Wintertime in the Northwest is a great time to enjoy the outdoors. I recently went on a snowshoeing day trip with my fiance, Nathan, and his best friend Keith to celebrate Keith's birthday. It was the end of January, and in Eugene we had gone through series of what we consider really cold temperatures--highs in the low 20s. I know, it's worse in other parts of the country, but to me that's really cold. But snowshoeing is one of those activities that I did once at Gold Lake last year, and I enjoyed it so much, I knew it was worth it to get out in the cold and do it again.
After stopping for coffee--the boys only, of course, because I don't like to drink it--we set out for Highway 126 East, also called McKenzie Highway. I like this drive, especially in the fall when the leaves turn vibrant colors. This is the highway I like to take if I go to Bend or farther, like when I went to Boise one time. But that Saturday we didn't go that far, only about an hour to get to our first stop, the beginning of Tamolitch Trail to go to Blue Pool, also called Tamolitch Pool. This turquoise pool is one of the clearest, most beautiful bodies of water I've ever seen. The trail to it isn't that far either. It's only a few miles, according to one website. We made plenty of photo op stops along the way to take pictures of the McKenzie River, snow and a bird that kept diving into the middle of the river. The three of us were the only ones on the trail for a while. We only saw about four other people and one or two dogs the entire time we were there. It's peaceful, almost like it's your own backyard, especially when you get to Blue Pool. The water is so clear, you can see almost all of the rocks covered in a shade of turquoise. The only experience I can compare it to is when I first saw Crater Lake. It's so picturesque, it almost doesn't even look real. The is definitely a place I'd like to see once each season to see how it changes throughout the year.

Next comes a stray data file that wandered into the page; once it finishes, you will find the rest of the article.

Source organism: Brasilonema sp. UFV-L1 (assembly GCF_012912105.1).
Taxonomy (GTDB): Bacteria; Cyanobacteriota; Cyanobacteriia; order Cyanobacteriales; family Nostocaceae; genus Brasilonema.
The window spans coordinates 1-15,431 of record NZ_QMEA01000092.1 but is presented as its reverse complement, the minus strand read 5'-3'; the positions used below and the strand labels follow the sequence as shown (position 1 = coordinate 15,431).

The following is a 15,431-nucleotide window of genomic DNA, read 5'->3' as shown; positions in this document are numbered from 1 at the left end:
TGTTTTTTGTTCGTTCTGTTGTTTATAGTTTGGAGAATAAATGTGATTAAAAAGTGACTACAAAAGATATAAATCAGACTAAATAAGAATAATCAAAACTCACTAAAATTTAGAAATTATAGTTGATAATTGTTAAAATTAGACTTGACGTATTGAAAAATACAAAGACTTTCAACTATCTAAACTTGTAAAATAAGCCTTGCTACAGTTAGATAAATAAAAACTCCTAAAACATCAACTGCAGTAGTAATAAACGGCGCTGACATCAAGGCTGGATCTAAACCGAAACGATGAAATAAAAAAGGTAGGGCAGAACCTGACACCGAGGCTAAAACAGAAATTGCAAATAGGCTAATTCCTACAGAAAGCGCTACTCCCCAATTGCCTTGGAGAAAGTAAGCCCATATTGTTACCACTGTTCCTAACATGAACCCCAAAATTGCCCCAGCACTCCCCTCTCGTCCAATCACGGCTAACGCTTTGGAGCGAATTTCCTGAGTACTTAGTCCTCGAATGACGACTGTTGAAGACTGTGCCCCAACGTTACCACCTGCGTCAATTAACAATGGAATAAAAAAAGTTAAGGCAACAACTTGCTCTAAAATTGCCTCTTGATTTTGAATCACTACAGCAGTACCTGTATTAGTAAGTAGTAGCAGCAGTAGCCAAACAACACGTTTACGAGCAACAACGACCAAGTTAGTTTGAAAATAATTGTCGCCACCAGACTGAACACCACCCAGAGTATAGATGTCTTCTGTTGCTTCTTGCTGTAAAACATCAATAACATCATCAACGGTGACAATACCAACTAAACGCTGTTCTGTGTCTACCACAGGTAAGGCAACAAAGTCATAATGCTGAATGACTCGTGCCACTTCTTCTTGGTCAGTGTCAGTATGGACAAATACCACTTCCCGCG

After getting back to the car, we ate lunch and headed to our next destination not too far off: Sahalie Falls. I've been there in the summer, but not the winter, let alone with snowshoes. This was a little more tricky to do with snowshoes because the trail is a little more steep and winds back and forth a little bit. I'm glad I rented poles. This is a great place to take pictures of the falls and the river, especially with slow shutter speeds which make the water blur. Nathan and Keith, of course, always want to get a better angle for their pictures, so they carefully make their way off the trail to take some great shots. I also recommend this hike in the summer.
Our last stop was Koosah Falls, but I kind of wimped out and stayed in the car. They guys were only gone for about 15 minutes, but I had been in a jazz performance at the Hult Center the night before so I was pretty tired, and I didn't know I was going on this trip until the day before we left. It's kind of fun planning last-minute trips though. I'll have to check out Koosah next time.
I recommend showshoeing to anyone who hasn't tried it. It's basically walking on snow. You can take your time, and there are plenty of trails available for all skill levels. If there's a trail that you enjoy during the warmer seasons, check to see if it's a good place to snowshoe on because it will give you a different perspective that you might find more interesting.
Let me know what your favorite place to snowshoe is! I'd like to check it out.